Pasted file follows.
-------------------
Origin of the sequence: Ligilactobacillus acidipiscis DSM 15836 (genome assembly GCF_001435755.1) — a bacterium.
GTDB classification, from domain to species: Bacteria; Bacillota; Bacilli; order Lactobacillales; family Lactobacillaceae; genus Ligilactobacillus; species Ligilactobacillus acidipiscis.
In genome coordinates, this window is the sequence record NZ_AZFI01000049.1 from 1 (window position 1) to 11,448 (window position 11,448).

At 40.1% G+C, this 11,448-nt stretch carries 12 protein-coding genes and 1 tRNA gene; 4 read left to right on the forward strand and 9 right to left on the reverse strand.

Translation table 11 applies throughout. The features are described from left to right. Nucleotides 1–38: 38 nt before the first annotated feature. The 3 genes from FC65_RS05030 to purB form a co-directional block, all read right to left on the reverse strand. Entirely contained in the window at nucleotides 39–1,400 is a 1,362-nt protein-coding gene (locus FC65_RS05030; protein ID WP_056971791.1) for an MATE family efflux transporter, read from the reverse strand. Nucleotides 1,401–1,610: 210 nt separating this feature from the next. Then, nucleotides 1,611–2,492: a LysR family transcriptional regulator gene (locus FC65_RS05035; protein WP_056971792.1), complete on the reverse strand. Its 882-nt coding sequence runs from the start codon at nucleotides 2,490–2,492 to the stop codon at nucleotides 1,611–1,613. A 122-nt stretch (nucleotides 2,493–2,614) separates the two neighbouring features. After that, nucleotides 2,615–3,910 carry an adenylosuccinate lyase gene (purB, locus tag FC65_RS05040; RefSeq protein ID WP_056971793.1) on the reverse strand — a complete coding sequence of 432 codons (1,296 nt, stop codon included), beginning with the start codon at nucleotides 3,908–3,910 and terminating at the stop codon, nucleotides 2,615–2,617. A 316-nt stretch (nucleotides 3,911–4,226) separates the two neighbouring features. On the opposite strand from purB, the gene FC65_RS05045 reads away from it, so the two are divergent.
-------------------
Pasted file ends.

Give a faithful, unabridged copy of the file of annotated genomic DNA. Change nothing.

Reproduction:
Origin of the sequence: Ligilactobacillus acidipiscis DSM 15836 (genome assembly GCF_001435755.1) — a bacterium.
GTDB classification, from domain to species: Bacteria; Bacillota; Bacilli; order Lactobacillales; family Lactobacillaceae; genus Ligilactobacillus; species Ligilactobacillus acidipiscis.
In genome coordinates, this window is the sequence record NZ_AZFI01000049.1 from 1 (window position 1) to 11,448 (window position 11,448).

At 40.1% G+C, this 11,448-nt stretch carries 12 protein-coding genes and 1 tRNA gene; 4 read left to right on the forward strand and 9 right to left on the reverse strand.

Translation table 11 applies throughout. The features are described from left to right. Nucleotides 1–38: 38 nt before the first annotated feature. The 3 genes from FC65_RS05030 to purB form a co-directional block, all read right to left on the reverse strand. Entirely contained in the window at nucleotides 39–1,400 is a 1,362-nt protein-coding gene (locus FC65_RS05030; protein ID WP_056971791.1) for an MATE family efflux transporter, read from the reverse strand. Nucleotides 1,401–1,610: 210 nt separating this feature from the next. Then, nucleotides 1,611–2,492: a LysR family transcriptional regulator gene (locus FC65_RS05035; protein WP_056971792.1), complete on the reverse strand. Its 882-nt coding sequence runs from the start codon at nucleotides 2,490–2,492 to the stop codon at nucleotides 1,611–1,613. A 122-nt stretch (nucleotides 2,493–2,614) separates the two neighbouring features. After that, nucleotides 2,615–3,910 carry an adenylosuccinate lyase gene (purB, locus tag FC65_RS05040; RefSeq protein ID WP_056971793.1) on the reverse strand — a complete coding sequence of 432 codons (1,296 nt, stop codon included), beginning with the start codon at nucleotides 3,908–3,910 and terminating at the stop codon, nucleotides 2,615–2,617. A 316-nt stretch (nucleotides 3,911–4,226) separates the two neighbouring features. On the opposite strand from purB, the gene FC65_RS05045 reads away from it, so the two are divergent.